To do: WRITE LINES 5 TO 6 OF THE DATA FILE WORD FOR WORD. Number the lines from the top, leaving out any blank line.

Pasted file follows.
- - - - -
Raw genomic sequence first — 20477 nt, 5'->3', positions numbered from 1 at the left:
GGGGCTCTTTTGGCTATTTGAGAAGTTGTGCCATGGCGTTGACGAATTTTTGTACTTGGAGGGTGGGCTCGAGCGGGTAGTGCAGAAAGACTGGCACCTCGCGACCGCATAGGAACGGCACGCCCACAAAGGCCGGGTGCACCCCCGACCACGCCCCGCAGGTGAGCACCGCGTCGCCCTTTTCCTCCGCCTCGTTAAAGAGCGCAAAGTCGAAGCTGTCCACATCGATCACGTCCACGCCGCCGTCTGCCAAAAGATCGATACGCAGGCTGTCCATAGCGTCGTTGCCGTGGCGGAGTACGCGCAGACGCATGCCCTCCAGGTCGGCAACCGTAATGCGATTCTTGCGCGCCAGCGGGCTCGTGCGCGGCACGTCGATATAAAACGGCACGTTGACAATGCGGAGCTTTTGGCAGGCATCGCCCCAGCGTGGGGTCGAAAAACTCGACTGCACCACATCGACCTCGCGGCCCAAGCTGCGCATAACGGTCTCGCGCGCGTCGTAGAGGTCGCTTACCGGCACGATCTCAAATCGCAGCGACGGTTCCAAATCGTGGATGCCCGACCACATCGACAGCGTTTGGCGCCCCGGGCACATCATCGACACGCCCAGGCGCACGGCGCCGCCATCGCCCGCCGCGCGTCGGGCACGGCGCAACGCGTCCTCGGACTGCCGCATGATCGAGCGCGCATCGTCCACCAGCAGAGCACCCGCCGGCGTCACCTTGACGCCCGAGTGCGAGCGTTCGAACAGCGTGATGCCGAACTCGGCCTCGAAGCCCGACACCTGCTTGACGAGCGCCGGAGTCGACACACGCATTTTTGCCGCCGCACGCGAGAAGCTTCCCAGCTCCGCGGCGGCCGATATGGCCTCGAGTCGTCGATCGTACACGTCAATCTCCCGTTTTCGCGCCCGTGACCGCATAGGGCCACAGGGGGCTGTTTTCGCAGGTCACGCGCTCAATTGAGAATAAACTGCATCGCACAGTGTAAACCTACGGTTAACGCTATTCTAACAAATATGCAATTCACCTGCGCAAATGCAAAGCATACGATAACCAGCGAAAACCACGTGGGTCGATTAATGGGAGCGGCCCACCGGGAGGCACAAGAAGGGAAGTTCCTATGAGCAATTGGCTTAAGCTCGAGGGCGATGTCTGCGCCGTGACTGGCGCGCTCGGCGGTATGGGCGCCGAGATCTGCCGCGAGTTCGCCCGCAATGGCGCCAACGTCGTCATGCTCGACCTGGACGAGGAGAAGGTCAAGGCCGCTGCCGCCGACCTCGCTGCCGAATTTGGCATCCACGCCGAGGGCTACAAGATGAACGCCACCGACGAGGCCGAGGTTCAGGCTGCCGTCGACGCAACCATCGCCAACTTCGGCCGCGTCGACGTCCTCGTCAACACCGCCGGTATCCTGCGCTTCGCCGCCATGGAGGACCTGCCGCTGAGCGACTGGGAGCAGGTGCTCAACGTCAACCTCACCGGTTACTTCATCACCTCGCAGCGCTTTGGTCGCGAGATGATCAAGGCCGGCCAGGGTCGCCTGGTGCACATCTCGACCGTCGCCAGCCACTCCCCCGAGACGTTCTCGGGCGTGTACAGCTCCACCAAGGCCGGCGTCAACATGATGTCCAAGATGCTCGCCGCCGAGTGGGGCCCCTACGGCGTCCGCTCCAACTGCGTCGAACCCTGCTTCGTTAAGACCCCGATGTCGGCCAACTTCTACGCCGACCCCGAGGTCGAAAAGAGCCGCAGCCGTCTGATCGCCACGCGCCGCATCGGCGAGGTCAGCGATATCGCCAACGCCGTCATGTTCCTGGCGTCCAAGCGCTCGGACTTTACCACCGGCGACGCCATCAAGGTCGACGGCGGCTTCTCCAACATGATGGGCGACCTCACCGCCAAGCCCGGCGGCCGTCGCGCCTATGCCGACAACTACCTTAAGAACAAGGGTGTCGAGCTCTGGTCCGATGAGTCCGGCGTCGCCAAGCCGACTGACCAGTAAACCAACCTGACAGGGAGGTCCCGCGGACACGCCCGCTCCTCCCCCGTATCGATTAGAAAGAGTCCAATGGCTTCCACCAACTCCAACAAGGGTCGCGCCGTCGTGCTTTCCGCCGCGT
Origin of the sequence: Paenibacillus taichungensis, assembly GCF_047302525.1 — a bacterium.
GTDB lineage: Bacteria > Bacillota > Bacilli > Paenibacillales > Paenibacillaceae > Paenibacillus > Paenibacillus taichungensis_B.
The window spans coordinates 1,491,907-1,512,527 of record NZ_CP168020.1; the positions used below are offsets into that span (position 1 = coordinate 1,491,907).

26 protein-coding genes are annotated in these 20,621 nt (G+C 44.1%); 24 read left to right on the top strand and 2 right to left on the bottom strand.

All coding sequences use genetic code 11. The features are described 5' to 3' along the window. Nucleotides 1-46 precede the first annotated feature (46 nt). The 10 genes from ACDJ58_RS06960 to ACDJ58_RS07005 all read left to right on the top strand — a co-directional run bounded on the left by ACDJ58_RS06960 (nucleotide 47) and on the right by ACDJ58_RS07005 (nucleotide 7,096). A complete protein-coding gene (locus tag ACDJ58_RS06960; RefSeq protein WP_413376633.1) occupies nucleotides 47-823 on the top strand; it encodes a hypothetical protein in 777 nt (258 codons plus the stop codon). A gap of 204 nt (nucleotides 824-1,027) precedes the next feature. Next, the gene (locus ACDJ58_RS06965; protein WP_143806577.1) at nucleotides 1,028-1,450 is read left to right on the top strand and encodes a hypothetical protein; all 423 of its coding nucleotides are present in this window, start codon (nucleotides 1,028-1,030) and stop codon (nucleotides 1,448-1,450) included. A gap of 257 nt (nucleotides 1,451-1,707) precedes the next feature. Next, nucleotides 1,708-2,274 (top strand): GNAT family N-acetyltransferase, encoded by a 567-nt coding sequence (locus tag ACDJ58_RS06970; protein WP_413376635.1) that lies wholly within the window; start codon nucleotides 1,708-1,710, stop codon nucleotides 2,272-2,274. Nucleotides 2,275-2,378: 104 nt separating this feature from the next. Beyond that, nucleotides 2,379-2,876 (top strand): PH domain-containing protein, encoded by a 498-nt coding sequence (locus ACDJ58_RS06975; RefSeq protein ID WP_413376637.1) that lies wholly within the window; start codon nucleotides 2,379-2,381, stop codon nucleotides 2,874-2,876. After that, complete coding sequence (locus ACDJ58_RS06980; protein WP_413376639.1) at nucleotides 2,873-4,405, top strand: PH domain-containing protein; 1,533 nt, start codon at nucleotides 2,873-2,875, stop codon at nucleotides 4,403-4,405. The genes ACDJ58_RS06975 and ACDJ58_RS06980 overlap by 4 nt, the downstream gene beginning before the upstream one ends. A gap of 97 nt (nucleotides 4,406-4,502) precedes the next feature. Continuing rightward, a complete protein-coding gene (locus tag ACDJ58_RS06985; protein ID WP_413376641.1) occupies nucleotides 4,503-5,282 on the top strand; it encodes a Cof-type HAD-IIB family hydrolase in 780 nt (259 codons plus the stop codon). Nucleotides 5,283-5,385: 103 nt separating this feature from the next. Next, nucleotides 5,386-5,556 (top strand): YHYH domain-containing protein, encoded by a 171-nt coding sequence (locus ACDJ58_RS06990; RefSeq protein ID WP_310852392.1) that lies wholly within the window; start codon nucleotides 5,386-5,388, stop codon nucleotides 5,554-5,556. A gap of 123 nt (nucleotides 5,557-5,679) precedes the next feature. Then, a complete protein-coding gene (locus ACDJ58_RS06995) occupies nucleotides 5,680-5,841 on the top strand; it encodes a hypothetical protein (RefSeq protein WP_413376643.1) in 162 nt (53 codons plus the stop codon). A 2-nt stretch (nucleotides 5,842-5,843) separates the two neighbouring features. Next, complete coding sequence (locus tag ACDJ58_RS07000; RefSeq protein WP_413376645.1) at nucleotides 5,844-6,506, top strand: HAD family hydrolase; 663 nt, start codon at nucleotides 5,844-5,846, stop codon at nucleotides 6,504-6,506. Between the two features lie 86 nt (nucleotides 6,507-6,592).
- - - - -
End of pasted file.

The window spans coordinates 1,491,907-1,512,527 of record NZ_CP168020.1; the positions used below are offsets into that span (position 1 = coordinate 1,491,907).

26 protein-coding genes are annotated in these 20,621 nt (G+C 44.1%); 24 read left to right on the top strand and 2 right to left on the bottom strand.